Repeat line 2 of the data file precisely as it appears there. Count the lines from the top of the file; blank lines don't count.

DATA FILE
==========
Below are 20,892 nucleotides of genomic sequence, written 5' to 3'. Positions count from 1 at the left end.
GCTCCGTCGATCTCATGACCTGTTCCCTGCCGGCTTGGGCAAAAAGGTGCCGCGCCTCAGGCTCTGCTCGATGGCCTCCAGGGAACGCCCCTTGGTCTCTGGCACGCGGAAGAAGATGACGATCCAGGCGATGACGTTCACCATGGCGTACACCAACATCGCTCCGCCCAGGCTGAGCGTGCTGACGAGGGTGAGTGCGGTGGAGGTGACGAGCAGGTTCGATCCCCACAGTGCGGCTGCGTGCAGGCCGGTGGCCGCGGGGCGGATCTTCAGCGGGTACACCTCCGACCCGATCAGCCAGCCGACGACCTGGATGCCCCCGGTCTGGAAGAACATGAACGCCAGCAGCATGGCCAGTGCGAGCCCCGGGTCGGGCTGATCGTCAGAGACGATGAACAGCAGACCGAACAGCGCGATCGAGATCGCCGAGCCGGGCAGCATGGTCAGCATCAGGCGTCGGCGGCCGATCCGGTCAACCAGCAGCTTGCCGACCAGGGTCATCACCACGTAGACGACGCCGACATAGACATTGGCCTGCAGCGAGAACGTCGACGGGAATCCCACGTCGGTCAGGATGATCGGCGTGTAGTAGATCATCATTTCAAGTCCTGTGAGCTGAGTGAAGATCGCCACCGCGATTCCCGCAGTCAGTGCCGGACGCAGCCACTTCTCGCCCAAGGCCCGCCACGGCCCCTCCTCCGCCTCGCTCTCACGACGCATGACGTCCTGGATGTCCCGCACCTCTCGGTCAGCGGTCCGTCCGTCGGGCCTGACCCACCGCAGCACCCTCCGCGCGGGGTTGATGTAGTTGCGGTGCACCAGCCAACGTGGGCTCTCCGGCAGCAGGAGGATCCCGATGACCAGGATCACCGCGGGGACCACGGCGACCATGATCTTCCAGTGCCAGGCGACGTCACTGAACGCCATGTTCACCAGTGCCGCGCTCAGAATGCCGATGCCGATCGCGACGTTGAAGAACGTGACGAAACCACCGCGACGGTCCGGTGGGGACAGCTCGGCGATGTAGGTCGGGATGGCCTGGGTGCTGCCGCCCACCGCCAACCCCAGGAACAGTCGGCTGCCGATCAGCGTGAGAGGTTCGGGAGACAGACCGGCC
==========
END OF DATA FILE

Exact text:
GCTCCGTCGATCTCATGACCTGTTCCCTGCCGGCTTGGGCAAAAAGGTGCCGCGCCTCAGGCTCTGCTCGATGGCCTCCAGGGAACGCCCCTTGGTCTCTGGCACGCGGAAGAAGATGACGATCCAGGCGATGACGTTCACCATGGCGTACACCAACATCGCTCCGCCCAGGCTGAGCGTGCTGACGAGGGTGAGTGCGGTGGAGGTGACGAGCAGGTTCGATCCCCACAGTGCGGCTGCGTGCAGGCCGGTGGCCGCGGGGCGGATCTTCAGCGGGTACACCTCCGACCCGATCAGCCAGCCGACGACCTGGATGCCCCCGGTCTGGAAGAACATGAACGCCAGCAGCATGGCCAGTGCGAGCCCCGGGTCGGGCTGATCGTCAGAGACGATGAACAGCAGACCGAACAGCGCGATCGAGATCGCCGAGCCGGGCAGCATGGTCAGCATCAGGCGTCGGCGGCCGATCCGGTCAACCAGCAGCTTGCCGACCAGGGTCATCACCACGTAGACGACGCCGACATAGACATTGGCCTGCAGCGAGAACGTCGACGGGAATCCCACGTCGGTCAGGATGATCGGCGTGTAGTAGATCATCATTTCAAGTCCTGTGAGCTGAGTGAAGATCGCCACCGCGATTCCCGCAGTCAGTGCCGGACGCAGCCACTTCTCGCCCAAGGCCCGCCACGGCCCCTCCTCCGCCTCGCTCTCACGACGCATGACGTCCTGGATGTCCCGCACCTCTCGGTCAGCGGTCCGTCCGTCGGGCCTGACCCACCGCAGCACCCTCCGCGCGGGGTTGATGTAGTTGCGGTGCACCAGCCAACGTGGGCTCTCCGGCAGCAGGAGGATCCCGATGACCAGGATCACCGCGGGGACCACGGCGACCATGATCTTCCAGTGCCAGGCGACGTCACTGAACGCCATGTTCACCAGTGCCGCGCTCAGAATGCCGATGCCGATCGCGACGTTGAAGAACGTGACGAAACCACCGCGACGGTCCGGTGGGGACAGCTCGGCGATGTAGGTCGGGATGGCCTGGGTGCTGCCGCCCACCGCCAACCCCAGGAACAGTCGGCTGCCGATCAGCGTGAGAGGTTCGGGAGACAGACCGGCC